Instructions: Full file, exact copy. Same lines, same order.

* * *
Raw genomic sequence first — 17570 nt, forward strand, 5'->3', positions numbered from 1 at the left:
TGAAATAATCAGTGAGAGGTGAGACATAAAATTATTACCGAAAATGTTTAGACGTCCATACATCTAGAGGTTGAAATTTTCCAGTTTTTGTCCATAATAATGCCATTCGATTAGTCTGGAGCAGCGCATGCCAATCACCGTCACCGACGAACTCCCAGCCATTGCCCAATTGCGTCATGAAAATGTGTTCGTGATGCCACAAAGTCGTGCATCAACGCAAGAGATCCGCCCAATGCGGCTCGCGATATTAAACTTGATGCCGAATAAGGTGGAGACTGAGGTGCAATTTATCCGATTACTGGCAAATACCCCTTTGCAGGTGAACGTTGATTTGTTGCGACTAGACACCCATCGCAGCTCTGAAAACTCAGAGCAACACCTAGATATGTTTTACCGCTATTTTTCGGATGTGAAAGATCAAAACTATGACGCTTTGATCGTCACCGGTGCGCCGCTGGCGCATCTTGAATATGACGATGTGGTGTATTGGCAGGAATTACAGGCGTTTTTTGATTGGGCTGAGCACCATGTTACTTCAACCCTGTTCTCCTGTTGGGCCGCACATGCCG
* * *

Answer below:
Raw genomic sequence first — 17570 nt, forward strand, 5'->3', positions numbered from 1 at the left:
TGAAATAATCAGTGAGAGGTGAGACATAAAATTATTACCGAAAATGTTTAGACGTCCATACATCTAGAGGTTGAAATTTTCCAGTTTTTGTCCATAATAATGCCATTCGATTAGTCTGGAGCAGCGCATGCCAATCACCGTCACCGACGAACTCCCAGCCATTGCCCAATTGCGTCATGAAAATGTGTTCGTGATGCCACAAAGTCGTGCATCAACGCAAGAGATCCGCCCAATGCGGCTCGCGATATTAAACTTGATGCCGAATAAGGTGGAGACTGAGGTGCAATTTATCCGATTACTGGCAAATACCCCTTTGCAGGTGAACGTTGATTTGTTGCGACTAGACACCCATCGCAGCTCTGAAAACTCAGAGCAACACCTAGATATGTTTTACCGCTATTTTTCGGATGTGAAAGATCAAAACTATGACGCTTTGATCGTCACCGGTGCGCCGCTGGCGCATCTTGAATATGACGATGTGGTGTATTGGCAGGAATTACAGGCGTTTTTTGATTGGGCTGAGCACCATGTTACTTCAACCCTGTTCTCCTGTTGGGCCGCACATGCCG